“Twitter respects the intellectual property rights of others and expects users of the Services to do the same.”

What this means is that whatever a person posts is the intellectual property of the one who posted it, and Twitter expects its users to respect that. Users who violate this term are subject to having the content removed, and in extreme cases Twitter reserves the right to terminate a user’s account.

In academia, use of social media is on the rise. Institutions have official twitter accounts, managed by one person or a team, and the tweets represent the interests of the institution. The same goes for groups, labs, and individuals who have professionally linked Twitter accounts. What may not be immediately recognized is that every tweet is, technically, a publication. It might not be the peer reviewed kind typically associated with academic publications, but they have the same protection, and the authors have the same rights. There’s also more at stake if a person tweeting for an institution engages in twagiarism, because what the world sees is the institution they represent engaging in unethical practices. Isolated incidents of twagiarism can often be dealt with by educating the individual or group about proper retweeting practices. Repeat offenders are when having a specific, well-planned policy comes in handy.

Oregon State University currently does not have a policy regarding plagiarism specific to social media, but they do have a policy on more traditional forms of plagiarism. Only time will tell if this is sufficient protection, or if there needs to be a specific policy. Twitter is fundamentally social, and if hashtage trends are any indication, even the smallest, seeming inconsequential thing can suddenly be a global trend. Considering that the reputation of respected institutions is impacted by acts of Twagiarism, an in house policy may be an important line of defense against public castigation.

So please, if you’re going to share the tweet for this article, retweet it using the button Twitter provides, or adding RT manually when you share it.

“Never let your sense of morals get in the way of doing what is right” – Isaac Asimov

    Rachael Carlson’s Silent Spring drew attention to a sense of an environmental crisis in the 1960s.  During the same decade, Paul Ehrlich published The Population Bomb, warning the world about population growth and its potential threats to planetary life.  With the rising need for a basic change of values, a new field emerged as we can see in John Muir’s advocacy for “all things natural, wild and free”.  Furthermore, Aldo Leopold advocated for a much needed land ethics in his Sandy County Almanac. However, Leopold himself could not provide a systematic ethical theory or framework in support of his ethical concerns and ideas, but nonetheless he created an opportunistic challenge for moral theorists.

   Many environmental scientists and philosophers debate the need for a revolutionary environmental ethics to regulate the business of humankind with and within nature.  Conservation, sustainable development, deep ecology, social ecology, feminism, bioregionalism are all examples of fields where ethics is, to various degrees, a concerning component and a goal. However, thinking about ethics and morality drives all dimensions of the human enterprise, not only what is concerned with environmental issues, and they do not fall short of the old relativism, which in a way gives room to prospectively built moral discourses.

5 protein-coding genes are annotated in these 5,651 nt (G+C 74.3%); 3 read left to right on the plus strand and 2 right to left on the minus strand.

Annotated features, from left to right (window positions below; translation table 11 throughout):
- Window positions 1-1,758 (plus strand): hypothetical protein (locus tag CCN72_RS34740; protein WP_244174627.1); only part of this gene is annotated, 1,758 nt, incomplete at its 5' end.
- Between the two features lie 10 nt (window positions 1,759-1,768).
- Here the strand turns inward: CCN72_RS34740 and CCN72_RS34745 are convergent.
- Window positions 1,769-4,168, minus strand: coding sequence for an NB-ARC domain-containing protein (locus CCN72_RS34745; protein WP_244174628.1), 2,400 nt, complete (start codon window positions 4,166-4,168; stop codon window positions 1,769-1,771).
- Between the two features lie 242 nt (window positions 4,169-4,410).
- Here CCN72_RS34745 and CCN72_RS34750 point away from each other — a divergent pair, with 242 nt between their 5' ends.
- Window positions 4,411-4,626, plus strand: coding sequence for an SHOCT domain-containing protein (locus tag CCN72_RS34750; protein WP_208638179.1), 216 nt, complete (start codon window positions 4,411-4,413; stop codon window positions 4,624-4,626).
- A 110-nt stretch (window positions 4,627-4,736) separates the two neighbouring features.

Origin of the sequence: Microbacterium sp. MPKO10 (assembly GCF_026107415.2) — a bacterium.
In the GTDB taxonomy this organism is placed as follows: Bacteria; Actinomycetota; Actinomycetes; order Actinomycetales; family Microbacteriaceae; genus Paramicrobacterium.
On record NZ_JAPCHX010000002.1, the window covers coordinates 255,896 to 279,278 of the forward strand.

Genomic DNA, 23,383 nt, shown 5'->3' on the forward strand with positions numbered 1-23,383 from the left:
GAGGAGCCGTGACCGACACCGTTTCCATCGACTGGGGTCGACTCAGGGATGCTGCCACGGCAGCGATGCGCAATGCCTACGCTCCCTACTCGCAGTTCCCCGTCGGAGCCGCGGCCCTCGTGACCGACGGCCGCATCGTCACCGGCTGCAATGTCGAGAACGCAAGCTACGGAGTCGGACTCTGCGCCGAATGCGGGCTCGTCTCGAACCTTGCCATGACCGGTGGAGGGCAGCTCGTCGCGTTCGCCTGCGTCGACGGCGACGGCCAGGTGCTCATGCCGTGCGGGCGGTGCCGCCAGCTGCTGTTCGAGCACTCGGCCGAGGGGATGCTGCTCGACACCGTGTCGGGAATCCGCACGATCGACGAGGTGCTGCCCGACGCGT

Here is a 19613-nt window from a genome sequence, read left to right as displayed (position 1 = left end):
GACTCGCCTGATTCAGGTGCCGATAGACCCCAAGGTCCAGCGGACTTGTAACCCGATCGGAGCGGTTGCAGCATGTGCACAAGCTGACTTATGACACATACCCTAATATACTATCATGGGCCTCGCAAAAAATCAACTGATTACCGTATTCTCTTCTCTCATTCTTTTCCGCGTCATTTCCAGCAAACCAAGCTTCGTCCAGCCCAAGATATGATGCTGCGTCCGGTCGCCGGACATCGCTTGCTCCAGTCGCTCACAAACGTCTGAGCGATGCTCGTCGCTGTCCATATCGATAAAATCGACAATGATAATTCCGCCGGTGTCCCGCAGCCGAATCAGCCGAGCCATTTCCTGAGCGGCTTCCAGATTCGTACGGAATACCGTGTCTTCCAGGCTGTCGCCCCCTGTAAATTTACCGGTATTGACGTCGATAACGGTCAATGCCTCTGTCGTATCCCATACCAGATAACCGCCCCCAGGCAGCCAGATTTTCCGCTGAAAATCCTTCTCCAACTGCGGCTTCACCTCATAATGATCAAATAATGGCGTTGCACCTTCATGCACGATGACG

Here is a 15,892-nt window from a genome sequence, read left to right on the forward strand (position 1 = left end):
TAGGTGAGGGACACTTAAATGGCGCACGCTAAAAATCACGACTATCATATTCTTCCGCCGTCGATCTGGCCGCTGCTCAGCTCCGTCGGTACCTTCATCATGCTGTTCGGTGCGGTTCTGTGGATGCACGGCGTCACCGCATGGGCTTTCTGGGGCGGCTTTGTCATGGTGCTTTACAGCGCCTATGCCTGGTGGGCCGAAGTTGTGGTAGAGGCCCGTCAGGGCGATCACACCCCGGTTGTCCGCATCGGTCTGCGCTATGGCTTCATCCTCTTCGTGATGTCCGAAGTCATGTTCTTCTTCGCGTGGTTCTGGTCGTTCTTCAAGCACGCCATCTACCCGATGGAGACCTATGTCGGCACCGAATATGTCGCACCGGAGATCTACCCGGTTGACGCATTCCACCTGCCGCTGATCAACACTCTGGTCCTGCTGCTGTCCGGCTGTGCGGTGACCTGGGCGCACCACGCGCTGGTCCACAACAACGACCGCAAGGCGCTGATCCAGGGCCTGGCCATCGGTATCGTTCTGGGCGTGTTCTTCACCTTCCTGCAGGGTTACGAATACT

The three major schools of thought on morality are, in a way, examples of such relativism: deontology, consequentialism, and virtue ethics. The later is fundamentally different from the first two in the sense that it is not worried about asking the question of “what is the right thing to do?” either because of the rules created (deontology) or because of perceived consequences (consequentialism); instead, it is concerned with the question of “how are we to live our lives?” At the end though, to think ethically is to think about what we do and why we do it, which has been fueled through many years of philosophical thoughts on morality and human nature. Philosopher Massimo Pigliucci put it quite precisely that, ultimately, it is still up to us to decide what to make of it all.

    A few blogs ago it was brought up that if we really are to promote change, the business of informal education should no longer avoid issues such as religion and spirituality, issues that address the whole person within learners. Here too it is imperative to look at the philosophical thoughts on morality while making moral decisions or weaving a morality system of our own. A wholesome environmental or land ethics has not yet solidified because society has yet to find the congruent points into moral theories in the face of practicalities and effective ways to foster an environmental ethics based on these congruent points. But finding those points and building dialogues among them is one of the only ways to avoid the relativist fallacy that seems to create a continuous meaningless relationship between human and non-human nature.

   Just as Lisa Roberts in her book From Knowledge to Narrative challenged museums to think of themselves less as stewards of culture and knowledge and more as forums for dialogues among multiple, sometimes competing narratives about events, objects, identities and ideas, it is interesting to think of environmental education in informal contexts as potential forums for moral dialogues about the relationships among human and non-human nature.  This, of course, also requires some paradigm shift in informal education from fear to engage moral and ethical questions to finding ways to put them front and center.

In the spirit of the New Year to come and the incredible need for change in the world as I see it, I have decided to blog about feelings. I know I know… not very objective here, but wanting to provoke a bit of thinking about the role of informal education in a world in crisis.